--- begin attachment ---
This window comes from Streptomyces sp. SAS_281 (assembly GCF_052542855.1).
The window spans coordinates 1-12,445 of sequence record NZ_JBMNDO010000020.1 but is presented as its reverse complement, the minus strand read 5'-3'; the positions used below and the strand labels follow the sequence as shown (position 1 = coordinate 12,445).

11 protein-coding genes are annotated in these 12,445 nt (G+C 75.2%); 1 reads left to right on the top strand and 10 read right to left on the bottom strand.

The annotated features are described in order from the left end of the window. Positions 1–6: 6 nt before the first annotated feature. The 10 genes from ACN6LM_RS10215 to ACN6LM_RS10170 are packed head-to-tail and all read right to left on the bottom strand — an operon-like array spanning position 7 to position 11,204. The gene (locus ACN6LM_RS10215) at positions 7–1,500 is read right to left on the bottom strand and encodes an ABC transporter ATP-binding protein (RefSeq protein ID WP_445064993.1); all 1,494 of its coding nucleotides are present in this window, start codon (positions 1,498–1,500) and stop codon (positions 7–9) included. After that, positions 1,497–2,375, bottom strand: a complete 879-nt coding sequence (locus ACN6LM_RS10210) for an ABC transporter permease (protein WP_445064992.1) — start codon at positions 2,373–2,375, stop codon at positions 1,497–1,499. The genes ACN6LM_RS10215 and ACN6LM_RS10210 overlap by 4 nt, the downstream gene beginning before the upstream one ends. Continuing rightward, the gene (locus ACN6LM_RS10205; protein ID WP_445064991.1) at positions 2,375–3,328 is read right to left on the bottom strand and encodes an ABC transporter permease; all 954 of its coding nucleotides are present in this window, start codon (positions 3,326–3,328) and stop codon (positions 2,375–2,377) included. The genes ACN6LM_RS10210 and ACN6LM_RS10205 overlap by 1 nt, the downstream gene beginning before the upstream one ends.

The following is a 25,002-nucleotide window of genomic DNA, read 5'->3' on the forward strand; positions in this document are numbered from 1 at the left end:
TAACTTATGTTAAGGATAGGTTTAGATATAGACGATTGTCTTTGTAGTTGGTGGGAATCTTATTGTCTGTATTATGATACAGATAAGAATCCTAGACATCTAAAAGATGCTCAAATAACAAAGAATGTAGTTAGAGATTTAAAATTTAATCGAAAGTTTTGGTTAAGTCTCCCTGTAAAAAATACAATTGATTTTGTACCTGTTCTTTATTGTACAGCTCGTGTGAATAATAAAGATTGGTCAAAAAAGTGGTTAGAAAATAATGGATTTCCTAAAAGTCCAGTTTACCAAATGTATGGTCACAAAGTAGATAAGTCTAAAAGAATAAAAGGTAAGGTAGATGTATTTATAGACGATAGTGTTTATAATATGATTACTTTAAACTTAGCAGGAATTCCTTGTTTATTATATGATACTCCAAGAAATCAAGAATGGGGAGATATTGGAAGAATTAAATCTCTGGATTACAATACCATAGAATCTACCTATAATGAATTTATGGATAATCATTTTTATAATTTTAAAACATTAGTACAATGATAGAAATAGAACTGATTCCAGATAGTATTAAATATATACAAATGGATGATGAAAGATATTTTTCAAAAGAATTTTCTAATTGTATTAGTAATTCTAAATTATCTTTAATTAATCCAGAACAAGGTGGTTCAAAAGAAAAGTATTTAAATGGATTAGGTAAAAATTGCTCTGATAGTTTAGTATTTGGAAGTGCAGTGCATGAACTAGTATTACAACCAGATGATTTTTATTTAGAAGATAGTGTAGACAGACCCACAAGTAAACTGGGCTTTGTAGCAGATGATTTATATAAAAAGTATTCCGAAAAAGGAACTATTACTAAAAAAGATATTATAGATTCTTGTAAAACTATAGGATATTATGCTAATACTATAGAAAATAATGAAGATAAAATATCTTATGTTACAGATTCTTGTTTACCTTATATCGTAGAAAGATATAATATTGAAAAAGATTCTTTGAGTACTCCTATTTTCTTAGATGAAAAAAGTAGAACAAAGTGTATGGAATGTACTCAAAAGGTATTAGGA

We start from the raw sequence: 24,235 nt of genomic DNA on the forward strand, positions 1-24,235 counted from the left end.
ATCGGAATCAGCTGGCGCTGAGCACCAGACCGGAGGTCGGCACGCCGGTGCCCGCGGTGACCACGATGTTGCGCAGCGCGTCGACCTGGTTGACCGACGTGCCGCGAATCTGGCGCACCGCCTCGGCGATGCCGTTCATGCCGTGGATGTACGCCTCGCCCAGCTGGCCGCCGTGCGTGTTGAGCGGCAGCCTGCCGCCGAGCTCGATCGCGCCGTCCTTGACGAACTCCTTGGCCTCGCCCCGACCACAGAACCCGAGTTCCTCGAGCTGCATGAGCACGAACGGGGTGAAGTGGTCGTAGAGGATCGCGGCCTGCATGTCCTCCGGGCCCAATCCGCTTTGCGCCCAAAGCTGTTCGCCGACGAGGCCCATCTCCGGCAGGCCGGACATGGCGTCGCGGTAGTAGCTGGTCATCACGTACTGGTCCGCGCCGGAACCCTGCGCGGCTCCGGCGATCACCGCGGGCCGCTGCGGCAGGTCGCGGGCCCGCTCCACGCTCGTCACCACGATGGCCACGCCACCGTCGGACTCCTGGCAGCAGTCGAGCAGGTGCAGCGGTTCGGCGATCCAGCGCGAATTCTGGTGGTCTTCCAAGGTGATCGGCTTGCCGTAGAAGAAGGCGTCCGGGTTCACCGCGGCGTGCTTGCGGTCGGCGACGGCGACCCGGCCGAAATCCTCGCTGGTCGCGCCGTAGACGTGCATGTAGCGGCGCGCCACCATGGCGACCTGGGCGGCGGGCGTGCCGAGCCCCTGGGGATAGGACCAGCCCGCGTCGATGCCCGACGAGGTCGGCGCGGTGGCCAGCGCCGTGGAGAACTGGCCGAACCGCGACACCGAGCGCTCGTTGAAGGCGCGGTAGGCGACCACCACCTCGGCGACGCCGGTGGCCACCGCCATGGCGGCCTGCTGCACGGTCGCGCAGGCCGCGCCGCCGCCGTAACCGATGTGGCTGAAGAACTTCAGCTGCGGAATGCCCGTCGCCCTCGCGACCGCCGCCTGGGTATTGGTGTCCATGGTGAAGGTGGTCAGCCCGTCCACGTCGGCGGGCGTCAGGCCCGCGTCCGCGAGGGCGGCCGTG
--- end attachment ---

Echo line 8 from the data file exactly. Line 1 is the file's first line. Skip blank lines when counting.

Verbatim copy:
ATCGGAATCAGCTGGCGCTGAGCACCAGACCGGAGGTCGGCACGCCGGTGCCCGCGGTGACCACGATGTTGCGCAGCGCGTCGACCTGGTTGACCGACGTGCCGCGAATCTGGCGCACCGCCTCGGCGATGCCGTTCATGCCGTGGATGTACGCCTCGCCCAGCTGGCCGCCGTGCGTGTTGAGCGGCAGCCTGCCGCCGAGCTCGATCGCGCCGTCCTTGACGAACTCCTTGGCCTCGCCCCGACCACAGAACCCGAGTTCCTCGAGCTGCATGAGCACGAACGGGGTGAAGTGGTCGTAGAGGATCGCGGCCTGCATGTCCTCCGGGCCCAATCCGCTTTGCGCCCAAAGCTGTTCGCCGACGAGGCCCATCTCCGGCAGGCCGGACATGGCGTCGCGGTAGTAGCTGGTCATCACGTACTGGTCCGCGCCGGAACCCTGCGCGGCTCCGGCGATCACCGCGGGCCGCTGCGGCAGGTCGCGGGCCCGCTCCACGCTCGTCACCACGATGGCCACGCCACCGTCGGACTCCTGGCAGCAGTCGAGCAGGTGCAGCGGTTCGGCGATCCAGCGCGAATTCTGGTGGTCTTCCAAGGTGATCGGCTTGCCGTAGAAGAAGGCGTCCGGGTTCACCGCGGCGTGCTTGCGGTCGGCGACGGCGACCCGGCCGAAATCCTCGCTGGTCGCGCCGTAGACGTGCATGTAGCGGCGCGCCACCATGGCGACCTGGGCGGCGGGCGTGCCGAGCCCCTGGGGATAGGACCAGCCCGCGTCGATGCCCGACGAGGTCGGCGCGGTGGCCAGCGCCGTGGAGAACTGGCCGAACCGCGACACCGAGCGCTCGTTGAAGGCGCGGTAGGCGACCACCACCTCGGCGACGCCGGTGGCCACCGCCATGGCGGCCTGCTGCACGGTCGCGCAGGCCGCGCCGCCGCCGTAACCGATGTGGCTGAAGAACTTCAGCTGCGGAATGCCCGTCGCCCTCGCGACCGCCGCCTGGGTATTGGTGTCCATGGTGAAGGTGGTCAGCCCGTCCACGTCGGCGGGCGTCAGGCCCGCGTCCGCGAGGGCGGCCGTG